Today, we are happy to be sharing a guest post by James Collier who will be one of our presenters tonight at DELVE: Food + Art at the Made in NY Media Center by IFP in Dumbo. Get tickets here if you haven't already!
James Collier is a commercial and fine art photographer, and is naturally curious about the intersections between people and what they eat. A recent transplant to Brooklyn, James spent the last 10 years in California's Central Valley, where he explored food's role in cultural storytelling, historic preservation, and driving local economy. Much of James's work in California focused on making food approachable, which led him to a series of projects documenting food at its source. He currently splits his time between commercial assignments and personal projects - both often involve farm visits and sharing food with friends.
Below, James shares some of his inspirations as a photographer. It's an interesting and eclectic list- check it out!
I was encouraged as an artist at a very young age; my family kept me supplied with paper, pencils, ink – anything I showed interest in, really. But that interest was always fleeting. Nothing I tried could accurately hold express my curiosities. So I gave it all up and pursued other creative outlets.
Then, a couple of years ago, I was asked to show some of my photography. I had been using a camera to document events and stories in the food community around Fresno, California, but I didn’t consider myself a real photographer, let alone one who would print and show work. I consulted with a friend to select 10 images – it was the first time I had printed any of my photos outside of a Wal-Mart photo lab.
Now, in additional to commercial work, I produce art somewhat regularly, and I find myself continually fascinated by the work of others – even more so by their curiosities, and how those are explored through photo and illustration. The more I consider myself an artist, the more I want to see and understand the work of others.
Below, I’ve shared a few recent muses:
I discovered Weston’s work only after that initial show, when someone compared a print of mine to work he’d published 90+ years ago. Back in the 1920s and ‘30s, Weston studied light and form through a series of black and white photos of seashells, peppers, and a variety of vegetables. His work also includes a wide selection of nudes; there are many similarities between the series.
Black is one of only a handful of modern photographers I know who consistently documents agriculture and farmworkers. His work is textural and intimate, and he regularly captures people and places that the rest of us tend to gloss over.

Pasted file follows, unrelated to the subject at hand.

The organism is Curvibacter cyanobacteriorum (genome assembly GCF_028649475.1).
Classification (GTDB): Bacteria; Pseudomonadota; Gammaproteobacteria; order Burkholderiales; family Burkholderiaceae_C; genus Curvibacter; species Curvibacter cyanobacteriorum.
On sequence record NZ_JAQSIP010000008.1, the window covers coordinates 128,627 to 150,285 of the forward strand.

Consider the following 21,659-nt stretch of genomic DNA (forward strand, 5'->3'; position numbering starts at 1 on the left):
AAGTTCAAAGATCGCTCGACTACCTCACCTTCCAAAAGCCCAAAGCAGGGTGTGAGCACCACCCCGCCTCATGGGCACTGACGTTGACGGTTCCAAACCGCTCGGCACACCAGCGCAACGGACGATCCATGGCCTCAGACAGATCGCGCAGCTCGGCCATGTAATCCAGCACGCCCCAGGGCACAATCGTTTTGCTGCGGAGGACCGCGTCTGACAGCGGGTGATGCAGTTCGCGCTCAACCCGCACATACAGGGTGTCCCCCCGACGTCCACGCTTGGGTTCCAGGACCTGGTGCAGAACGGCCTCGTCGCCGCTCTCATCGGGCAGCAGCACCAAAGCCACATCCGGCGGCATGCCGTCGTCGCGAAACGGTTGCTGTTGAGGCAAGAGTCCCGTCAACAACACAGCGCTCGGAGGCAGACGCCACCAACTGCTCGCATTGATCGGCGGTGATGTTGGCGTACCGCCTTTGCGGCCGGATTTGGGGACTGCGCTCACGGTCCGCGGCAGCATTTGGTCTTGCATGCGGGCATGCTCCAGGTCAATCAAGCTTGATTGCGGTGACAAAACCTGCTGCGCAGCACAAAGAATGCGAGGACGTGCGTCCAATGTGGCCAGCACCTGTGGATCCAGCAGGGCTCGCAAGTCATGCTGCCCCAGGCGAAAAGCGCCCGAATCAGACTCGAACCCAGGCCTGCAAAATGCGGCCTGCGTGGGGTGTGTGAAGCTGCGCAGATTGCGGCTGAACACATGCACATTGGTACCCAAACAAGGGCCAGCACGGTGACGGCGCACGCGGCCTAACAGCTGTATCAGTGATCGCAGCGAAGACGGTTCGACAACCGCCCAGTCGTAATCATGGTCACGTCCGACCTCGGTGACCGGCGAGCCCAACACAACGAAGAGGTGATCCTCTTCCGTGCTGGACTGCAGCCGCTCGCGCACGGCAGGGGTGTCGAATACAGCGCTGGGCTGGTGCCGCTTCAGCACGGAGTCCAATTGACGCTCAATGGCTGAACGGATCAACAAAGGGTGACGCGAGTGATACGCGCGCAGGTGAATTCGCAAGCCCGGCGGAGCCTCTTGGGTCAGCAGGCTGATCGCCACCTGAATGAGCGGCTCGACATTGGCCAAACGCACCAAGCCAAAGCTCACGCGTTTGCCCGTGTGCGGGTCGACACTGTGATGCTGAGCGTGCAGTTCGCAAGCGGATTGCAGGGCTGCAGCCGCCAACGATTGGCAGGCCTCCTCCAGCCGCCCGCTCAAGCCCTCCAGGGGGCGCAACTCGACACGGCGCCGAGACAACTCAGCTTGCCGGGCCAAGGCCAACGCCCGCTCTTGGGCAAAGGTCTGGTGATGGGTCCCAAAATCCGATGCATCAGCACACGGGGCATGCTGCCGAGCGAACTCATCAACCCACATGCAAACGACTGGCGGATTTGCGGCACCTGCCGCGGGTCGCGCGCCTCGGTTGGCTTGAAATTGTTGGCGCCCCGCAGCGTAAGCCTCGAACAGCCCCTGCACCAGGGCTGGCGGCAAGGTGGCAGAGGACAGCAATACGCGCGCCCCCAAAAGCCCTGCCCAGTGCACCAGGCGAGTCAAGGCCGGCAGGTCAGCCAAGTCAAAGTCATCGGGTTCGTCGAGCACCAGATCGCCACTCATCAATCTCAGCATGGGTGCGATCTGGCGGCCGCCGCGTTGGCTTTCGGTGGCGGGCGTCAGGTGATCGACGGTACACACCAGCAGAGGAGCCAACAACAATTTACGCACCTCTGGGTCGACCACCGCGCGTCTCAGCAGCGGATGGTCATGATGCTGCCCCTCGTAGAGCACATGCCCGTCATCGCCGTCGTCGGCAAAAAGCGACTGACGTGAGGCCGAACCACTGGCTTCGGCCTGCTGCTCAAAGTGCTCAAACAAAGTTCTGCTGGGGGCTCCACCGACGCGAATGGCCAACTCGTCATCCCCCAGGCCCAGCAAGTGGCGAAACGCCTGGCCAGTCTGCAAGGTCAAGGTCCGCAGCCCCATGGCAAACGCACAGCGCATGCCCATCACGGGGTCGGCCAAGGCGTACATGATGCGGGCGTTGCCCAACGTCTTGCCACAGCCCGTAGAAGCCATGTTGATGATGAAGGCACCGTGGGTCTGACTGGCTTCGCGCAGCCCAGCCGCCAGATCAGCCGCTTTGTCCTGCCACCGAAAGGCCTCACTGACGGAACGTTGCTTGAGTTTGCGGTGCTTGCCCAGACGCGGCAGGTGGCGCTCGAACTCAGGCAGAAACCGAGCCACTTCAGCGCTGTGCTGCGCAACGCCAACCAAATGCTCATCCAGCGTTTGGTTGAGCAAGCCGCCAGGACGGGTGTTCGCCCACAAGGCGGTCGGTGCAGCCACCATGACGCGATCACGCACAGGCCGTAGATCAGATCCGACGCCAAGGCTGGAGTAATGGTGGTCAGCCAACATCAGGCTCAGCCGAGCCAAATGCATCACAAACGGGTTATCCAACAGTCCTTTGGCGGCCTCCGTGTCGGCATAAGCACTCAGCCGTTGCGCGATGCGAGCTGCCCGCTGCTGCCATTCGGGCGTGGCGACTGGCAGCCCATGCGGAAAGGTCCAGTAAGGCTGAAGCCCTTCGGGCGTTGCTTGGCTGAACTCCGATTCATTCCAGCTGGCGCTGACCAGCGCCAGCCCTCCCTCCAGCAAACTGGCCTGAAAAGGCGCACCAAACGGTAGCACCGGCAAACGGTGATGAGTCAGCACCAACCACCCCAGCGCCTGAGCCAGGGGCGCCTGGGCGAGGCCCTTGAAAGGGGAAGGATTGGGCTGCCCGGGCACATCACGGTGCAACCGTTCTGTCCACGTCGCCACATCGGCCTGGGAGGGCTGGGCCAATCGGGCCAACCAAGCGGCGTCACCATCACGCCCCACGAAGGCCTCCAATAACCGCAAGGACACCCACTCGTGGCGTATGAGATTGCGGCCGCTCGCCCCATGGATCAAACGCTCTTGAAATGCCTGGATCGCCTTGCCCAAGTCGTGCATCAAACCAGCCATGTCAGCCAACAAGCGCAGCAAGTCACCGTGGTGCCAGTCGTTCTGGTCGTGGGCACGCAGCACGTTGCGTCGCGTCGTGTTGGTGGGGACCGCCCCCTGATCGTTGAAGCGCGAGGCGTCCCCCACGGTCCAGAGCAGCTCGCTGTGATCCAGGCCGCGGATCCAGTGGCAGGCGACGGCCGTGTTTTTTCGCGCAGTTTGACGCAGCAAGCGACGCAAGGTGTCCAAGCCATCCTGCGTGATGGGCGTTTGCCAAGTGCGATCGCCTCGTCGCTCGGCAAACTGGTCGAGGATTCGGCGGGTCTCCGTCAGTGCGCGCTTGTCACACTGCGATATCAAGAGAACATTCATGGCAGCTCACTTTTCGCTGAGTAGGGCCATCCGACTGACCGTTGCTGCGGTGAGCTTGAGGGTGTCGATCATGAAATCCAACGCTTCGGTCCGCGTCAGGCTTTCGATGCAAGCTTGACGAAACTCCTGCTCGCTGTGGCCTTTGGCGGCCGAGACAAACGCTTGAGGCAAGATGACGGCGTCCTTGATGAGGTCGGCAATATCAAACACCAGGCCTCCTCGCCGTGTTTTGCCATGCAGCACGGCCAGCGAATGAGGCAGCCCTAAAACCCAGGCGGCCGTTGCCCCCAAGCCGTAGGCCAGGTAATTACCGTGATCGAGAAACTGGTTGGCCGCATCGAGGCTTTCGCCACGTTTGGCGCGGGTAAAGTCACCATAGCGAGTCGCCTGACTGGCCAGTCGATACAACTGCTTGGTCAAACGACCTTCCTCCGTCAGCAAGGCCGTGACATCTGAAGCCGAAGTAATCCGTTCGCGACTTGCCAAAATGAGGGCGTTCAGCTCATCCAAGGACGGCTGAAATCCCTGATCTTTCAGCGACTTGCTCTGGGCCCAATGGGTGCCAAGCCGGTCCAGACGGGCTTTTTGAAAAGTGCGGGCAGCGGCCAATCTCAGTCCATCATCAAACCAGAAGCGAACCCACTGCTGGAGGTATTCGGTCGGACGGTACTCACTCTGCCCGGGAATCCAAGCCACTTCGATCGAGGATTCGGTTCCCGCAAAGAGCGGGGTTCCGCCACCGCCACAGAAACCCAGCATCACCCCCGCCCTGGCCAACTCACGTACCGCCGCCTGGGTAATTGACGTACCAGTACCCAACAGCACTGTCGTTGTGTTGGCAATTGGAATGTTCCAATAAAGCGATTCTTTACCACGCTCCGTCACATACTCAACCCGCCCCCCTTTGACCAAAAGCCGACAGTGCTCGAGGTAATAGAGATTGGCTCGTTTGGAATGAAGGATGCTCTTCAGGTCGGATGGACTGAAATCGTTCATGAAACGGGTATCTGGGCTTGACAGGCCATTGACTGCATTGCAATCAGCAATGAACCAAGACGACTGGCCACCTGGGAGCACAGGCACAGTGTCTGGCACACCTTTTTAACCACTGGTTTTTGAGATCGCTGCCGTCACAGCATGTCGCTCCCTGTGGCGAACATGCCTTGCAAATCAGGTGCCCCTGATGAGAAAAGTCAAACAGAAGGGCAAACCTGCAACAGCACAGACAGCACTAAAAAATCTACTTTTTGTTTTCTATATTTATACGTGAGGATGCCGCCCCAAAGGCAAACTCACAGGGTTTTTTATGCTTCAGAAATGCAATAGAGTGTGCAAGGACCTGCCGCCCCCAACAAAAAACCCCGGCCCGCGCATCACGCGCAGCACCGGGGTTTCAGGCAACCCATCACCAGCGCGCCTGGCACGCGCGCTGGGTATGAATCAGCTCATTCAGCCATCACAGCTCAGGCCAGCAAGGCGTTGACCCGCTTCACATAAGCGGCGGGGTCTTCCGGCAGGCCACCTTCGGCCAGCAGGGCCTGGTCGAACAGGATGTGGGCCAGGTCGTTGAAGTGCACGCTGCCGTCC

Bob Carlos Clarke
I photographed the kitchen of a small restaurant in Brooklyn, and before the shoot, the chef-owner handed me a book about by Marco Pierre White, who’s credited with influencing many current chefs/celebrities; Bob Carlos Clarke photographed the book. Clarke’s portfolio consisted mostly of erotica (read, models in latex), and from what I can find, this is the only food-related work he did – it has a very distinct, gritty feel, which I find oddly refreshing, given the polish and posed nature of most current food photography.
I’m fascinated with photo series, especially when they explore something I’m not comfortable with. Something like, let’s say, the comfort zones of complete strangers. Or ways in which we all adapt to and find comfort in public spaces. Tadao explores both in “Comfort Zone.”
Speaking of uncomfortable, Chalmers focuses her work on subjects that can make anyone a little uneasy: insects, rodents and the food chain (in action). In a recent interview with VICE, she speaks to her curiosities: “The reaction people could, should, or might have doesn’t figure into the creation of my work. The visual arts are a toolbox I use to investigate what intrigues me and I utilize whatever medium best suites the expedition. The resulting work is a record of my discovery.” That strikes a chord, especially with some of the work I do around animal husbandry, slaughtering and butchering.
I discovered Alyson’s prints at a craft fair in the Bay Area, and was instantly drawn to the simplicity: simple (food) subjects, simply illustrated, and paired with a good sense of humor. Most of Alyson’s prints focus on meat and cocktails – two of my favorite things – but I recently attended a food retreat with her, and watched as she illustrated her notes throughout the weekend. I’ve found myself sketching more of my thoughts since then.